October 23, 2014

Thursday Review: COMPLICIT by Stephanie Kuehn

This cover is really awesome.
Summary: Protagonists whose past is hidden--even, sometimes, from themselves. It's something author Stephanie Kuehn does well, if you've read her first book, Charm & Strange. Complicit is another suspenseful read, in which protagonist Jamie Henry's life is turned upside down (again) when he finds out his sister Cate is getting out of juvie. Cate is...well, everyone knows she's a psycho, and everyone knows Jamie as the psycho's sister, so nothing good can come of this. After all, before she was put away, she set fire to a barn and almost killed someone.

It's two years later, and now Jamie's seventeen, with his life more or less in a routine. His home life with his adoptive parents is okay, but not great. He's seeing a therapist, but he still doesn't remember a lot about the traumas in his past. He's avoided by most people at school, but the new girl seems to like him. He struggles with a mysterious neurological thing--a cataplexy--that seems to be stress-induced: his hands go completely numb and paralyzed, but it doesn't happen that often. Until, of course, his sister comes back into the picture, prompting not only the return of Jamie's physical symptoms but a whole host of questions and unpleasant flashbacks about their traumatic childhood. But she's the only one who really knows what happened the night of the fire, and in their past. So Jamie will have to confront the truth--and his sister--if he wants closure.

Peaks: The suspense created by the structure of this story--movement between the past, before the fire, and the present--is very effective, and makes this a real page-turner. The author does an amazing job treading the balance between what the reader knows (or suspects) and what the protagonist knows (or suspects). One of my pet peeves in books where the protagonist unconsciously knows more than s/he consciously knows is when it's obvious to the reader, and therefore it feels like I'm being manipulated as I read, which boots me out of the story faster than you can say "obtrusive storytelling."

In Complicit, though, the mystery is heightened by the fact that Jamie knows there are things he doesn't know. He's trying to figure them out, and we know trauma has made him not remember. I didn't feel deliberately misled because I felt very close to the character as he fumbles his way toward the truth, frightening as it is. He's relatable, and the stark contrast with his troubled sister, Cate, elicits even more sympathy.

Valleys: This was a really good book. I don't have any major criticisms--I was impressed by how the author handled the slow reveal of information and clues, so that the reader (well, this reader) only begins to suspect what truly happened as we near the end of the story. And I don't think it's really a negative criticism to say that a book's ending made me exclaim "WHY!! Why did you do this to me?" (I shan't elaborate, for fear of spoilers, but that's what happened.)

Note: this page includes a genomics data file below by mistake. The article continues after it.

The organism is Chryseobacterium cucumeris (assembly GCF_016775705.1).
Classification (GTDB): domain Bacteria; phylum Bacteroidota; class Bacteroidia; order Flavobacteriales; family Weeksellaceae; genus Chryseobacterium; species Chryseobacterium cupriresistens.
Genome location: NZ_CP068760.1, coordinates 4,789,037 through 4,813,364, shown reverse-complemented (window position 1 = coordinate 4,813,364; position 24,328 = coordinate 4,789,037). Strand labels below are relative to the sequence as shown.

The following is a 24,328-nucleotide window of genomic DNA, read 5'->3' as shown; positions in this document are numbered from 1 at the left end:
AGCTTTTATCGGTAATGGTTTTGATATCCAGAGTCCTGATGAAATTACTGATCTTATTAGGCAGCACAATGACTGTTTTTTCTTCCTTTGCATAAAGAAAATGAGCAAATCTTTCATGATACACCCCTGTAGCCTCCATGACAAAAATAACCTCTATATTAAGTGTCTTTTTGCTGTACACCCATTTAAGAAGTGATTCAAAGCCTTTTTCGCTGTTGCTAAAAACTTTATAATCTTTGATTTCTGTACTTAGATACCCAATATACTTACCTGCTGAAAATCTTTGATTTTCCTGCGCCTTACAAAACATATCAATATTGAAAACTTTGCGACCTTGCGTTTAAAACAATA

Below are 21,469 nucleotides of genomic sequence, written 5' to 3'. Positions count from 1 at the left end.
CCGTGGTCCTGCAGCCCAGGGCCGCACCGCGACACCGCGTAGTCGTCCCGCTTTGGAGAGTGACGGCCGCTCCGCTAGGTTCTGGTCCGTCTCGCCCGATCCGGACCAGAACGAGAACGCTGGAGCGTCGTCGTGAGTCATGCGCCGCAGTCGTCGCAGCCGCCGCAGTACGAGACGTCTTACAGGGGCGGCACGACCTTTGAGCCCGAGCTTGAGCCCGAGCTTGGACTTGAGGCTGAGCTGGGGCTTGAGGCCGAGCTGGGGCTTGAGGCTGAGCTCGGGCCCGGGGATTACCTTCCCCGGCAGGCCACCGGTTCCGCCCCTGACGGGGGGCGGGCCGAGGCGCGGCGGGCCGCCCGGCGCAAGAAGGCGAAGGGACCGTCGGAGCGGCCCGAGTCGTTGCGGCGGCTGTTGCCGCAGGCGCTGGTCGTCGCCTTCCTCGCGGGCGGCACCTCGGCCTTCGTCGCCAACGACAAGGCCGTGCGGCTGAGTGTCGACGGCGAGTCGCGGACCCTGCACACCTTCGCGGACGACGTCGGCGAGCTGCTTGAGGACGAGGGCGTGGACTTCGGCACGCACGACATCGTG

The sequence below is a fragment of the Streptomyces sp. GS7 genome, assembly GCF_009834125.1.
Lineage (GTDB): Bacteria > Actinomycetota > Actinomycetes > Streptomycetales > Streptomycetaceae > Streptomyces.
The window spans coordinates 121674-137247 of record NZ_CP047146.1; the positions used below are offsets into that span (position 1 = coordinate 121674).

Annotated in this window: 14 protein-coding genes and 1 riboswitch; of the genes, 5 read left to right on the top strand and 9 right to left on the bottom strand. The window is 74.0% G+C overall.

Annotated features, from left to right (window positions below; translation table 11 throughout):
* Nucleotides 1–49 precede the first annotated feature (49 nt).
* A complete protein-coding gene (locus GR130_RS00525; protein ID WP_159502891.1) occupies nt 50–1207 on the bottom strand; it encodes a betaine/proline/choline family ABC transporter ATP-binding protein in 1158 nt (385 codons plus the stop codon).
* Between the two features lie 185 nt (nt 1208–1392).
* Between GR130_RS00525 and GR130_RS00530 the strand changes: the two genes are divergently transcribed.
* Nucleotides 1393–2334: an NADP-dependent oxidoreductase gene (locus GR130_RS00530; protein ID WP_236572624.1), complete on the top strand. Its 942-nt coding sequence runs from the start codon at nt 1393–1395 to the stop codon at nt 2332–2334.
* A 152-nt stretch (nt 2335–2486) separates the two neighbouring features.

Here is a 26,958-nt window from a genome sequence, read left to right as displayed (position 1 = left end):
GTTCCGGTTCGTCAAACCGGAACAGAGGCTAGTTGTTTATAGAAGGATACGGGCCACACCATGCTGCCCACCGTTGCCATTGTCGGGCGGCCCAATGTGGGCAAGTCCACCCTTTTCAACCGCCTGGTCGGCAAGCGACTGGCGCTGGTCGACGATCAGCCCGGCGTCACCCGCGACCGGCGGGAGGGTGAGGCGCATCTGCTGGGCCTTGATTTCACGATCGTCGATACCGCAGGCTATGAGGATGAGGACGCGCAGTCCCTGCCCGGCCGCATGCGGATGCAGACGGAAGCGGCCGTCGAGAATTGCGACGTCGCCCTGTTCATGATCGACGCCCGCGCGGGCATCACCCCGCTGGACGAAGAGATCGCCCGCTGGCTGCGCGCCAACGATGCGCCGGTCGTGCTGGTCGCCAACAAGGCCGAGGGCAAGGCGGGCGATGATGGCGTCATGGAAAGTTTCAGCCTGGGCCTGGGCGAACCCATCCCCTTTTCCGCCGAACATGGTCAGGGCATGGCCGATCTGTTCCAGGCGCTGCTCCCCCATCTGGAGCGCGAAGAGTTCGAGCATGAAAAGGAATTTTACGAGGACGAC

Conclusion: Fans of mystery and suspense, as well as dramatic family stories, will really enjoy this one, I think. If you liked her first book, Charm & Strange; if you liked E. Lockhart's latest; if you like Swati Avasthi and Laurie Halse Anderson (particularly her latest, The Impossible Knife of Memory, which I think I still need to review), I recommend Complicit.

I purchased my copy of this book from an independent bookstore at KidLitCon. You can find COMPLICIT by Stephanie Kuehn at an online e-tailer, or at a real life, independent bookstore near you!


tanita✿davis said...

HA! I wanted to know your reaction to the conclusion. I think my review is just as vague, but I note that the "kernel of hope" so often referred to in our MFA courses, is kind of missing.

I don't think I miss it.
It would have felt false.

I am just in AWE of this author.

Sarah Stevenson said...

Oh, dang it, I forgot you reviewed this one. I like linking to yours when we review the same one. I think yours might actually be in my TBR pile of reviews and blog posts...which is now enormous. :)

I feel like there are SO many ways to interpret the idea of "kernel of hope," but in this case, it was more like a kernel buried in a kernel...I guess I consider acknowledgment/airing of the truth to be sufficient to constitute some hope, or at least forward movement rather than stagnation and looking backwards.

I wonder if Jennifer would like this one...?

tanita✿davis said...

AS SOON AS I read CHARM & STRANGE I told her there was a new writer she just HAD to read. I think she'll LOVE COMPLICIT... as soon as she works her way through her TBR...